Our Taiyo-ji Temple book at Taiyo-ji Temple

In the spring of 2013 we visited Taiyō-ji for a temple stay (shukubo) and loved it, we visited again in the winter of 2014-2015 and confirmed that Taiyō-ji does give the best shukubo in Japan. After those visits I had collected quite a number of photos and compiled that into a book and we sent a copy to the temple. Last week, friends of us visited the temple, and behold, our book was there and well read.

I am very happy that the book was well received by the monk of Taiyō-ji and all the visitors. We had not asked our friends to check on the book, suddenly we were happily surprised with photos of it on Facebook. 🙂

A 100-temple Kannon pilgrimage

The 33 temples of the Bandō Sanjūsankasho (“The Bando 33 Kannon Pilgrimage”) form together with the 33 temples of the Saigoku pilgrimage and the 34 temples of the Chichibu Kannon temple pilgrimage, a 100-temple Kannon pilgrimage.
Now free Android apps for all three of these pilgrimages are available from the Android store.


Of the three pilgrimages, at a mere length of 100 km, the Chichibu 34 Kannon pilgrimage is best suited for the tourist who can only dedicate a limited amount of time and would like to walk the pilgrimage. And as Chichibu is, undeservedly, still largely undiscovered by the majority of the tourists, you have a chance to enjoy a lovely area of Japan that is less than an hour from Tokyo by train.
See also here.

The Chichibu Pilgrimage App for Android

The pages describing my experience of walking the Chichibu 34 Kannon temple pilgrimage on this blog remain popular and this makes me happy as that means that a lot of people are looking to get more out of their trips to Japan, decided to get out of the big cities and get a taste of the real Japan. I’m therefore happy to announce that I’ve written a free Android App that works as the perfect travel assistant specific for the Chichibu 34 Kannon Temples pilgrimage.

The Henro App is based on my own experience walking the pilgrimage and it is what I would have liked to have with me when I was doing the pilgrimage. Some of the temples are difficult to find. Even though there are some signs and stone markers guiding the pilgrim, especially in the Yokoze area, I found myself walking with both the books in my hand constantly looking at hand-drawn maps that were put together a long time ago and not always accurate or reading descriptions that were a bit confusing at times. I really felt like I wanted to have all the details of a temple and up-to-date maps easily accessible on my phone or tablet and even have the possibility to use GPS to indicate your current location or use for navigation to a temple.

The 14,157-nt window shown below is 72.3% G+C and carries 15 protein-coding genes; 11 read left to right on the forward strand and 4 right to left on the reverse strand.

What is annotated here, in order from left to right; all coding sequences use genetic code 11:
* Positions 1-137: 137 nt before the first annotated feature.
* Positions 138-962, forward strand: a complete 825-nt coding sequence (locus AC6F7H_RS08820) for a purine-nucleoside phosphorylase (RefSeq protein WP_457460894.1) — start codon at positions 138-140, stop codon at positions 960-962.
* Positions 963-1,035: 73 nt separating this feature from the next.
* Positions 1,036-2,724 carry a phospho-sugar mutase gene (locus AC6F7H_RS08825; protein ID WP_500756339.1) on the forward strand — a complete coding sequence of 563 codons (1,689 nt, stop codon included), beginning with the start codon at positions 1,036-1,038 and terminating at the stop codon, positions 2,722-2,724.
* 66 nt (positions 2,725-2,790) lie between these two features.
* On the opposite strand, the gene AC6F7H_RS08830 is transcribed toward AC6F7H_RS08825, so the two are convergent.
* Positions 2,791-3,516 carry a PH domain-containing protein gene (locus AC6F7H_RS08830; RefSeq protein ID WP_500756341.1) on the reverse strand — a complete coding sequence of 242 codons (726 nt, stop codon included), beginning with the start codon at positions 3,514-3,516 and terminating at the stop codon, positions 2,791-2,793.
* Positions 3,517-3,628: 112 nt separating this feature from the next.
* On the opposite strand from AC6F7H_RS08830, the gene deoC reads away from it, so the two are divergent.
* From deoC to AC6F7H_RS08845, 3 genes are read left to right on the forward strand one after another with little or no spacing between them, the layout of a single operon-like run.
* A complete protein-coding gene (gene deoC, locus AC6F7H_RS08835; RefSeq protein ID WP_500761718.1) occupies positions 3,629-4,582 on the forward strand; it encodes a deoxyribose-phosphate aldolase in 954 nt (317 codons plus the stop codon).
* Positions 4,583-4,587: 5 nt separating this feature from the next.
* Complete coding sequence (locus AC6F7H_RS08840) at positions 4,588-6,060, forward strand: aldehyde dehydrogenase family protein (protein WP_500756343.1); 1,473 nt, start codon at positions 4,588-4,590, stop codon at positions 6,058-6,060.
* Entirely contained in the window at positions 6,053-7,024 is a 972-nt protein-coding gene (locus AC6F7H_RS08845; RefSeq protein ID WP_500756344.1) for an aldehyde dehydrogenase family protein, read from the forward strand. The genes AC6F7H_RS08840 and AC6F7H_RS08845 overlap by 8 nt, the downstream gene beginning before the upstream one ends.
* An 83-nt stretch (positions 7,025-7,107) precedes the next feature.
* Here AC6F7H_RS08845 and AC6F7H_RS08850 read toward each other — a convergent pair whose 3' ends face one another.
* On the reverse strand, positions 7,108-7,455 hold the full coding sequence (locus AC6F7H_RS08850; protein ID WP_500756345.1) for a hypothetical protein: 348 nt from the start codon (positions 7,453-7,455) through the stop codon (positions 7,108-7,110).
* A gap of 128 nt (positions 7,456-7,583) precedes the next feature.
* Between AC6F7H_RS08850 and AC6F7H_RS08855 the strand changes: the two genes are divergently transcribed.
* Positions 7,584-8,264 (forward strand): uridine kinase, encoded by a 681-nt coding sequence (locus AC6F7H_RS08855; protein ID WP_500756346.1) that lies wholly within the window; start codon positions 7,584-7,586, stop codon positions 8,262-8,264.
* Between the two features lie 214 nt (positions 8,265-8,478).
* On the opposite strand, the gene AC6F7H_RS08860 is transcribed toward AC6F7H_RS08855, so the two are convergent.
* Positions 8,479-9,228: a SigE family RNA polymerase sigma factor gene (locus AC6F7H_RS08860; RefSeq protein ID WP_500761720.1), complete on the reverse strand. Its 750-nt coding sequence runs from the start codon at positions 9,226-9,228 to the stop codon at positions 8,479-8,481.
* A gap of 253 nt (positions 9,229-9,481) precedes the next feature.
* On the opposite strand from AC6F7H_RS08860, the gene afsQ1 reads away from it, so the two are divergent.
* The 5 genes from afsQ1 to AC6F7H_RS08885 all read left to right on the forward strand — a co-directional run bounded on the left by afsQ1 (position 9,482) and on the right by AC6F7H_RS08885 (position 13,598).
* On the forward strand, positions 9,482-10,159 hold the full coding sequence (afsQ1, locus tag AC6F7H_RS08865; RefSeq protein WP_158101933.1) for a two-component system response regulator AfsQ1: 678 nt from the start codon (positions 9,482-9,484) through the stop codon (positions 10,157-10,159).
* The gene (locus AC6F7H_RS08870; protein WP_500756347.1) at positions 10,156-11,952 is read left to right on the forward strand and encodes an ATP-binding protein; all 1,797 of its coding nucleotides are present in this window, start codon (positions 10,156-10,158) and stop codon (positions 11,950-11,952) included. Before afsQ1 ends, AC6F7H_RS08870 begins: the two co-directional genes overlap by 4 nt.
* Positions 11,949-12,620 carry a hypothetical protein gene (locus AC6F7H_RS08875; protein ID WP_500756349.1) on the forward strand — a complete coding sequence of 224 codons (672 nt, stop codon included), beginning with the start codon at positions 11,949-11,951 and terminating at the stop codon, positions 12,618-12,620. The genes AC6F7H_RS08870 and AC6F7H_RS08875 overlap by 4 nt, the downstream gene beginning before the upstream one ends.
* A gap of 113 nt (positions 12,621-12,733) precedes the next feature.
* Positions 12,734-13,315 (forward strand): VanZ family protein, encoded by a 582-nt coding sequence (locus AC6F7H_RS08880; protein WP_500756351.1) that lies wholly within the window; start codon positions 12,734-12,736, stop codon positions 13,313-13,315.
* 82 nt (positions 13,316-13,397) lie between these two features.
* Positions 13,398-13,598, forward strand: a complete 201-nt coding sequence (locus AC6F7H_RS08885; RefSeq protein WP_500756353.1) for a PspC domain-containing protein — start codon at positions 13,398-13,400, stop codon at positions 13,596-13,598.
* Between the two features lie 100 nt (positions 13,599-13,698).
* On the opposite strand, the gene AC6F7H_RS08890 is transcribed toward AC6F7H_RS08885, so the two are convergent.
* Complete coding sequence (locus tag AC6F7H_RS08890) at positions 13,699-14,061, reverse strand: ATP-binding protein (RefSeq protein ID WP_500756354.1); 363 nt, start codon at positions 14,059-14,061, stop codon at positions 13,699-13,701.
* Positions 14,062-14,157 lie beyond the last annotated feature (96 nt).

Well, here it is is, a perfect pilgrim’s assistant and I have packed it with loads of details about other tourist attractions in Chichibu as well; so even if you don’t use it to do the pilgrimage, you’ll get plenty out of it when you visit Chichibu and it comes at a price you cannot beat. Available now in both English and Japanese (日本語版). 🙂
Check out the video on YouTube to see what to expect.



Copying sutra at Taiyo-ji temple

As part of a temple stay (shukubo) at Taiyo-ji temple, you get the chance to copy sutra. No calligraphy experience or knowledge of kanji is required (I know, I’m really bad at calligraphy and being left-handed doesn’t help either as all the stroke directions of a kanji are defined by right-handed people — I push the brush where they would pull it and v.v.) 🙂 The habit of hand copying sutra is considered a merit and is a devotional practice.
The monk speaks English and Taiyo-ji temple is very accommodating for tourists from everywhere wanting to get the shukubo experience.

Zazen at Taiyo-ji temple

We visited Taiyo-ji temple in Chichibu for our second temple stay (shukubo) there a few days ago and my wife took this video of me doing zazen in the very beautiful zazen hall of the temple. The unique experience of this remote, mountain top temple makes me feel one with nature and at peace.
The monk speaks English and Taiyo-ji temple is very accommodating for tourists from everywhere wanting to get the shukubo experience.